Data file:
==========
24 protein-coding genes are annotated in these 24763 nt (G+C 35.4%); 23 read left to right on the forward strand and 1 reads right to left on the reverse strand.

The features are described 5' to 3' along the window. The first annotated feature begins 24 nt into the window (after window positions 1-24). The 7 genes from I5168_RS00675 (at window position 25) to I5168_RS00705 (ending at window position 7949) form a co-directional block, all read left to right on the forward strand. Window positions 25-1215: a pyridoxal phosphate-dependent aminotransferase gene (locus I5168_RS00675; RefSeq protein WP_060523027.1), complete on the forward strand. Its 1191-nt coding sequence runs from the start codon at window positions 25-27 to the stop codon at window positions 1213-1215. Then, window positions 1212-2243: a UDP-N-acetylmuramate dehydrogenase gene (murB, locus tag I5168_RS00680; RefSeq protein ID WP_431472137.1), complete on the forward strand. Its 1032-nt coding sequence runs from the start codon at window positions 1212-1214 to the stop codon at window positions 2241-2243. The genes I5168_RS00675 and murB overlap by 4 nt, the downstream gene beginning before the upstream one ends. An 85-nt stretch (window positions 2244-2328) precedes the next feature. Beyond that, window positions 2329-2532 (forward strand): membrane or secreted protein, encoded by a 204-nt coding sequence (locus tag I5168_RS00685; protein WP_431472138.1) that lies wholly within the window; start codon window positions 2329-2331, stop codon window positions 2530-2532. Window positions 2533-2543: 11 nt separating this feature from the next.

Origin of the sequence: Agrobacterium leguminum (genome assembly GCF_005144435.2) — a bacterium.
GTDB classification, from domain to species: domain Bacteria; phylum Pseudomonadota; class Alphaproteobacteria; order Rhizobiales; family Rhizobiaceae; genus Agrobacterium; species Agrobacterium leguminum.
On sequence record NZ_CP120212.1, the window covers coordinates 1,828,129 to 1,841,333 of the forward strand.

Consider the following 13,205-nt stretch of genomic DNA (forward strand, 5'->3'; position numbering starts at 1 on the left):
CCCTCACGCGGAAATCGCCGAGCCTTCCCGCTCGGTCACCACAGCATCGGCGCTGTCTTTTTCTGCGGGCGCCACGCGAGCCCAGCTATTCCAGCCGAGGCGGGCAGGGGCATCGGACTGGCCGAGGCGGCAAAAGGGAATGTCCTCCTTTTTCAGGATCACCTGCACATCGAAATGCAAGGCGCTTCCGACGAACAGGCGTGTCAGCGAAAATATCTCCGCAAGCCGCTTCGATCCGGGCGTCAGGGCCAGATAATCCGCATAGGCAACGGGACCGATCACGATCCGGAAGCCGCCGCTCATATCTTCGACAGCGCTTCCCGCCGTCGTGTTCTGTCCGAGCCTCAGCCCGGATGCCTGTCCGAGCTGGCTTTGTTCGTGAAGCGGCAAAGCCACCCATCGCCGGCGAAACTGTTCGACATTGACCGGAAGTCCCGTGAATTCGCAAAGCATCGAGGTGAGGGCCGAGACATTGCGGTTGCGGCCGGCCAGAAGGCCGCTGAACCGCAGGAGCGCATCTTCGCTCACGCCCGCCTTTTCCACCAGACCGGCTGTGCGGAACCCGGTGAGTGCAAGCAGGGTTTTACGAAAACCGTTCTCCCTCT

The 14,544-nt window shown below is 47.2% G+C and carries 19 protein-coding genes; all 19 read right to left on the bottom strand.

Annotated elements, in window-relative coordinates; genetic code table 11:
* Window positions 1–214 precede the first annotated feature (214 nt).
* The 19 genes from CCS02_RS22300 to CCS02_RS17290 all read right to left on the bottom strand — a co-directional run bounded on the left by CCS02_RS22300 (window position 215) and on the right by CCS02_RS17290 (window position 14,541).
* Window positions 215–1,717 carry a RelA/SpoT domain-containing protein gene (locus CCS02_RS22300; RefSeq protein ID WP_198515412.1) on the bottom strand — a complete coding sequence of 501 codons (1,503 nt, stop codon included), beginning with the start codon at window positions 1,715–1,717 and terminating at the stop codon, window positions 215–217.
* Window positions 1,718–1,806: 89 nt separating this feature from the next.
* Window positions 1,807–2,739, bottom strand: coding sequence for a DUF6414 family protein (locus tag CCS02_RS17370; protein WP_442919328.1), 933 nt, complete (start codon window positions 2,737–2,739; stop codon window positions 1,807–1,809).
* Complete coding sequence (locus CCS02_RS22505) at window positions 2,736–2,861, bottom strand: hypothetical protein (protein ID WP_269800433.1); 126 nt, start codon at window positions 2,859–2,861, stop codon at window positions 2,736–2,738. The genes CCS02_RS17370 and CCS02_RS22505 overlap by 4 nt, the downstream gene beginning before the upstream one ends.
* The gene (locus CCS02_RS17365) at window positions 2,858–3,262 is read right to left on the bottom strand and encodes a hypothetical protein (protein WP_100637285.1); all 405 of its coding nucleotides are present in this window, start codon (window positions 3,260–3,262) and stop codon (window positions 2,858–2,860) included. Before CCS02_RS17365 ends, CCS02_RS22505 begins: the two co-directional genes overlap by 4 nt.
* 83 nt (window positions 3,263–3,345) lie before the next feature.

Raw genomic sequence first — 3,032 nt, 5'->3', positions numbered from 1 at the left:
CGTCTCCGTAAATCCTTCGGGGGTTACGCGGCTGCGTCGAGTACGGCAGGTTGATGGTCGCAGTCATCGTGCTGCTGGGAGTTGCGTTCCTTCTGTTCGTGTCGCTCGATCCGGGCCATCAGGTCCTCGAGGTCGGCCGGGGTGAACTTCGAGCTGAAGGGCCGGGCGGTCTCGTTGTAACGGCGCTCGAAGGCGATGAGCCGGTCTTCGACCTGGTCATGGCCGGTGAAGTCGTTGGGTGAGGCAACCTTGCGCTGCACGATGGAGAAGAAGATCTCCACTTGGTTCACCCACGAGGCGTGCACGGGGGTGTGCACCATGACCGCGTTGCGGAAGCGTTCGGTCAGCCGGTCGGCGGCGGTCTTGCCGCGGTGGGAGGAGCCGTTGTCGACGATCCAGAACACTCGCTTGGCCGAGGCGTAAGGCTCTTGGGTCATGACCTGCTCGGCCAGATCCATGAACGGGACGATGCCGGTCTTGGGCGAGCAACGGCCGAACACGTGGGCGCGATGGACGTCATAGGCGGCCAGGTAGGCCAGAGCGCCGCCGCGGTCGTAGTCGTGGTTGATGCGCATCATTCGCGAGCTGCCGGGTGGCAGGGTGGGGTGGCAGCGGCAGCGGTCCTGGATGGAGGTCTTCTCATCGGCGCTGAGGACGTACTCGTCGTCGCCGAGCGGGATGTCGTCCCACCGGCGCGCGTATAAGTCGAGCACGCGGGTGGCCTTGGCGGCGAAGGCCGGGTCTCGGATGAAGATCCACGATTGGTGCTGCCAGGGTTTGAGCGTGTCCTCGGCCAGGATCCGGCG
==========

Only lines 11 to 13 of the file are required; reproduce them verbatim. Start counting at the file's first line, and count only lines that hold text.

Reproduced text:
* The 19 genes from CCS02_RS22300 to CCS02_RS17290 all read right to left on the bottom strand — a co-directional run bounded on the left by CCS02_RS22300 (window position 215) and on the right by CCS02_RS17290 (window position 14,541).
* Window positions 215–1,717 carry a RelA/SpoT domain-containing protein gene (locus CCS02_RS22300; RefSeq protein ID WP_198515412.1) on the bottom strand — a complete coding sequence of 501 codons (1,503 nt, stop codon included), beginning with the start codon at window positions 1,715–1,717 and terminating at the stop codon, window positions 215–217.
* Window positions 1,718–1,806: 89 nt separating this feature from the next.